Almost 6,000 over-75s forced to wait in hospitals for 24 hours

HSE misses ‘pathetic’ target for admitting or discharging elderly within a day of registration

More than 400 patients were left on trolleys around the country on Wednesday, according to the INMO. File photograph: Frank Miller

More than 400 patients were left on trolleys around the country on Wednesday, according to the INMO. File photograph: Frank Miller

 

Almost 6,000 elderly people have been made to wait for more than 24 hours in emergency departments so far this year.

Some 5,880 people aged 75 and over experienced an emergency department wait time of greater than 24 hours so far this year.

The HSE’s Service Plan for 2017 set a target that all attendees aged 75 years and over at emergency departments would be discharged or admitted within 24 hours of registration.

Fianna Fáil health spokesman Billy Kelleher received the figures after a parliamentary question.

“The Government and the HSE are falling way short of what is required to provide a decent health service. It’s not acceptable that so many older and more vulnerable people should have to endure such long waits in emergency departments,” said Mr Kelleher.

The figures show the problem is most acute in the larger urban hospitals.

University Hospital Limerick recorded 838 patients, the Mater hospital in Dublin recorded 702, while University Hospital Galway recorded 678.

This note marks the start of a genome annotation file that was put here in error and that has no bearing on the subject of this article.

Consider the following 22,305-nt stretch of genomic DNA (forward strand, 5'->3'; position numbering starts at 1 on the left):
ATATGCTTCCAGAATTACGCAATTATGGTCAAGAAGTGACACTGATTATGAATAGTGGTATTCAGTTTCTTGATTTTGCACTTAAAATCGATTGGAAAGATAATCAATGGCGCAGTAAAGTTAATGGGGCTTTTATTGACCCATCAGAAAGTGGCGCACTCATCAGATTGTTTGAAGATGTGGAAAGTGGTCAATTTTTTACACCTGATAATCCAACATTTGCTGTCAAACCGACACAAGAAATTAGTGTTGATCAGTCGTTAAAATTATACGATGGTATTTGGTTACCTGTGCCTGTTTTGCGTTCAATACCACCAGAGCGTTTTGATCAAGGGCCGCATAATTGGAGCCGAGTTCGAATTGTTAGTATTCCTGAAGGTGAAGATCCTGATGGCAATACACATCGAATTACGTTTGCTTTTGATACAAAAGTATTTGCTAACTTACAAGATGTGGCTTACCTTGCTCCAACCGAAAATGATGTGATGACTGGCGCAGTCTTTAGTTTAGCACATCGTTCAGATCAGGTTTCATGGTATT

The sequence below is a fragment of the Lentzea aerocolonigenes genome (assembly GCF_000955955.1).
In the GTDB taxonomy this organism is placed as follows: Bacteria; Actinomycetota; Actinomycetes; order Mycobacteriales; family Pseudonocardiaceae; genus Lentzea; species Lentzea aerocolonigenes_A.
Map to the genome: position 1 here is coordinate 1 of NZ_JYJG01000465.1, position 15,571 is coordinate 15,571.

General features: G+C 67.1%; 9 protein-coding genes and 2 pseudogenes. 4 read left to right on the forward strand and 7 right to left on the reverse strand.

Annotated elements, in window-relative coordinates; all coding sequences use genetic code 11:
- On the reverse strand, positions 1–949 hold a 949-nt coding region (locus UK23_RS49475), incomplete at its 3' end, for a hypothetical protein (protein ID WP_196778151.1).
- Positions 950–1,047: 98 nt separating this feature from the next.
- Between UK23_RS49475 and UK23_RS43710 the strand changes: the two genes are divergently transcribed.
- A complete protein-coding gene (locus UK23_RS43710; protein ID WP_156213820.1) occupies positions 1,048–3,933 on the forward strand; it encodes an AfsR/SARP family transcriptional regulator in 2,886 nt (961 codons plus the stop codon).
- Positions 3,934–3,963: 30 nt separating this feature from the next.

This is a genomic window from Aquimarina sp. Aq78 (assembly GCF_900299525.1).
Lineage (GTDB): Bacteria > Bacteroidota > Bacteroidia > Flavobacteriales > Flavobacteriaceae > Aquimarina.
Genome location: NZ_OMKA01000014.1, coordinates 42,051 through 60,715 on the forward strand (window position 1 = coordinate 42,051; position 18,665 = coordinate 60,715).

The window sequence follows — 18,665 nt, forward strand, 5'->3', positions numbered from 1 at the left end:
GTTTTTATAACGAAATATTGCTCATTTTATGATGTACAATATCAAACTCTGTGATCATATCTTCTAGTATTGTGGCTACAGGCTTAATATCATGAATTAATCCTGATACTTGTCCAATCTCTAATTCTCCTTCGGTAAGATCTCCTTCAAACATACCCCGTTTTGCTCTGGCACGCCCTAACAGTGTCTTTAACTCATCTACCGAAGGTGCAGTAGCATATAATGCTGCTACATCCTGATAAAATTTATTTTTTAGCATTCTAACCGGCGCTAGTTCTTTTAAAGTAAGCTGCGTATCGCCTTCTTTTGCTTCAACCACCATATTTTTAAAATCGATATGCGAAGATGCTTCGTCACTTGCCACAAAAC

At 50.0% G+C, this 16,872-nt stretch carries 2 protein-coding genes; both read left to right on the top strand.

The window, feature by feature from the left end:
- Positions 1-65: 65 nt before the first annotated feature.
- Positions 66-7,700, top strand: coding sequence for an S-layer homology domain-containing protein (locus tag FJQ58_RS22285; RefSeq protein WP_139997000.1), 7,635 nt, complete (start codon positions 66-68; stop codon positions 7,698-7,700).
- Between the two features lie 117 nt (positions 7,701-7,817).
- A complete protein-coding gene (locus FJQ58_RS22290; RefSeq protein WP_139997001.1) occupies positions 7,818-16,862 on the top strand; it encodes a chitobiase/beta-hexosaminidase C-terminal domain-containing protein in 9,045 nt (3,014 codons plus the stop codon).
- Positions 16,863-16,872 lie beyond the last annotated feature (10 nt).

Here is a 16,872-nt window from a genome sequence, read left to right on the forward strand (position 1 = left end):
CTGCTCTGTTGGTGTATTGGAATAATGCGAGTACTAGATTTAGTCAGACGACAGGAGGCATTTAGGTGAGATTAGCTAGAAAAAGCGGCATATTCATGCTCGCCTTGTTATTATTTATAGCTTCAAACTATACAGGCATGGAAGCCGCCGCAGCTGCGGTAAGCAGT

“Frankly a target of 24 hours is pathetic in itself and it is setting the bar way too low. International research suggests that there is an increase in adverse outcomes for patients who have been in an ED for more than four to six hours,” he said.

“Therefore, long waiting times should be an exception and arrangements should be in place to monitor and review patient waiting,” he said.

Mr Kelleher pointed to a 2012 Hiqa report which recommended the total patient time spent in the emergency department should be less than six hours. This time should be measured from when the patient arrives in the emergency department to when they leave it.

“The fact remains that the acute hospital budget is completely inadequate to meet patient demand. There are enormous capacity constraints and the continuing crisis in the emergency departments is having a knock on effect on waiting lists for scheduled treatment,” he said.

Trolleys

On Wednesday, the Irish Nurses and Midwives Organisation reported more than 400 patients on trolleys nationwide.

“The omens for the winter are not good and if the trend continues some 10,000 older people over 75 will have endured a wait of more than 24 hours in an emergency department before the year is out,” he said.

The list below shows the number of people aged 75 and over who have experienced an emergency department wait time of greater than 24 hours up to August 2nd.

University Hospital Limerick: 838

Mater Misericordiae University Hospital: 702

University Hospital Galway: 678

University Hospital Waterford: 458

Cork University Hospital: 421

Our Lady of Lourdes Hospital, Drogheda: 368

Beaumont Hospital: 358

Naas General Hospital: 339

St Vincent’s University Hospital: 312

Mercy University Hospital Cork: 230

South Tipperary General Hospital: 198

Midlands Regional Hospital, Tullamore: 195

University Hospital Kerry: 170

Midlands Regional Hospital, Portlaoise: 142

St James’s Hospital: 137

Tallaght hospital – Adults: 133

Midlands Regional Hospital, Mullingar: 66

Connolly Hospital: 56

Wexford General Hospital: 28

Cavan General Hospital: 19

Mayo University Hospital: 11

Letterkenny University Hospital: 8

Portiuncula University Hospital: 5

Sligo University Hospital: 5

St Luke’s General Hospital, Kilkenny: 3

Total: 5,880